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    Ed Chestnut Ed Chestnut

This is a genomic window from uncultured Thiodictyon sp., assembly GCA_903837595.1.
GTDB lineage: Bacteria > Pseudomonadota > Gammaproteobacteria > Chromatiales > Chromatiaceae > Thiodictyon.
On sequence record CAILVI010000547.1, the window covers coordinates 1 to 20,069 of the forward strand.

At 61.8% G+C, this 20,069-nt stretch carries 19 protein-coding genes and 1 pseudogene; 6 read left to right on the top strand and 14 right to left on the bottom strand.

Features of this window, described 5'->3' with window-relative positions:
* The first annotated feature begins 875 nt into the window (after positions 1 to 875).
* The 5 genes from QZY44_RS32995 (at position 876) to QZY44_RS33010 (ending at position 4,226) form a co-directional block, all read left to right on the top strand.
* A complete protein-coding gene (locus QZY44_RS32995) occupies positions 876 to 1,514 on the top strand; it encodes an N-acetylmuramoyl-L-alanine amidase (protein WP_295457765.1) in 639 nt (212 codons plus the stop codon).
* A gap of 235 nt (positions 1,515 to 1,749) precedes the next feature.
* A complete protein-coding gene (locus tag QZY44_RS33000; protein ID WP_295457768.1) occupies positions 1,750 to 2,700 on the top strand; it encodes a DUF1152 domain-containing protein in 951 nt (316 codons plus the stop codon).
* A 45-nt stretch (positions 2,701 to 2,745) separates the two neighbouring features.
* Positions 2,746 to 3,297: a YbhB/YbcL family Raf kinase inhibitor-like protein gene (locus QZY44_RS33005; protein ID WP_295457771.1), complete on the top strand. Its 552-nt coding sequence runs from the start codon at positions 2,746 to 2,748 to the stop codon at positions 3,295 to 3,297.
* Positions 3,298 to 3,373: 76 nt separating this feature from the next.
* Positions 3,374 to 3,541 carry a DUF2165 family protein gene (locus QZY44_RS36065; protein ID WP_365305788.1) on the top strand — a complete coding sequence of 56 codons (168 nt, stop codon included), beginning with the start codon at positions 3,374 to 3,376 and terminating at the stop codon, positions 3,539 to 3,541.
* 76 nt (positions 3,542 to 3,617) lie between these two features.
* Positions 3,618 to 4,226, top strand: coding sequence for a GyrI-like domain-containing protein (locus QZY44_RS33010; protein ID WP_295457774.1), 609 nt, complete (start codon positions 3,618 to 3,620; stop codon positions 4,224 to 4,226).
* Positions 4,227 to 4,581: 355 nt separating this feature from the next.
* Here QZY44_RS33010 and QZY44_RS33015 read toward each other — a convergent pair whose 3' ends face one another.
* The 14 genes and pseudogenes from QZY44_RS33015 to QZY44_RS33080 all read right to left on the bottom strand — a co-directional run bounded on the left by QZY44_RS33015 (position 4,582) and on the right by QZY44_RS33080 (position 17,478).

Ed Chestnut, the child in this photograph, was born in Gainesville in 1903. Although his life was cut short at a young age-he was only 33 when he died-he was one of a long line of Chestnuts who have lived in Alachua County and made significant contributions to this community. His grandparents, Johnson and Maria Chestnut, moved to Gainesville from Camden, South Carolina, in the 1850s. Johnson was a carpenter by trade, and he served on the Gainesville City Commission in 1868-1869. Johnson and Maria had three sons, John, Lawrence, and James. Lawrence married Louisa Kendrick Chestnut. Louisa was also born in Camden and had come to Gainesville when she was about 13 years old. Lawrence and Louisa had four sons-Ed (seen in this photograph), Charles, William, and McKinley. Lawrence worked in a printing office, was active in Republican politics, and was a trustee for the Union Academy, the first school for black children in Gainesville. Known as "Aunt Lou" to generations of Gainesvillians, Louisa lived 100 years, dying in 1952. She lived in the same area on 8th Avenue from the time she came to Gainesville until she died; her house, located at 14 Northeast 8th Avenue, was demolished in 1997. Charles Chestnut Sr., the son of Lawrence and Louisa, became a prominent businessman. He and his partner, Matthew E. Hughes, founded Hughes & Chestnut Funeral Home in 1914, making it one of Gainesville's oldest businesses today. Chestnut Funeral Home is located at 18 Northwest 8th Avenue (before July 1, 1950, the address was 136 West Boundary Street). Charles Sr. was highly respected for his community leadership, and the auditorium of Lincoln High School was named after him. He and his wife, Hattie, had one son, Charles Jr., and they raised their two grandchildren, Charles III and Gloria. Gloria married Colin Duncan, who was employed by the Hughes & Chestnut Funeral Home for several years and then started his own business, Duncan Brothers' Funeral Home. Charles III joined the family business in 1961 after receiving his degree in mortuary science from Eckels College in Philadelphia, Pennsylvania. He has been politically active and has served on the Alachua County School Board and the Alachua County Commission. Charles III's son, Charles IV, has followed his father into the family business and into politics. He has a daughter-she is the seventh generation of Chestnuts to live in Alachua County! This photograph was copied with permission of the Pleasant Street Historic Society.
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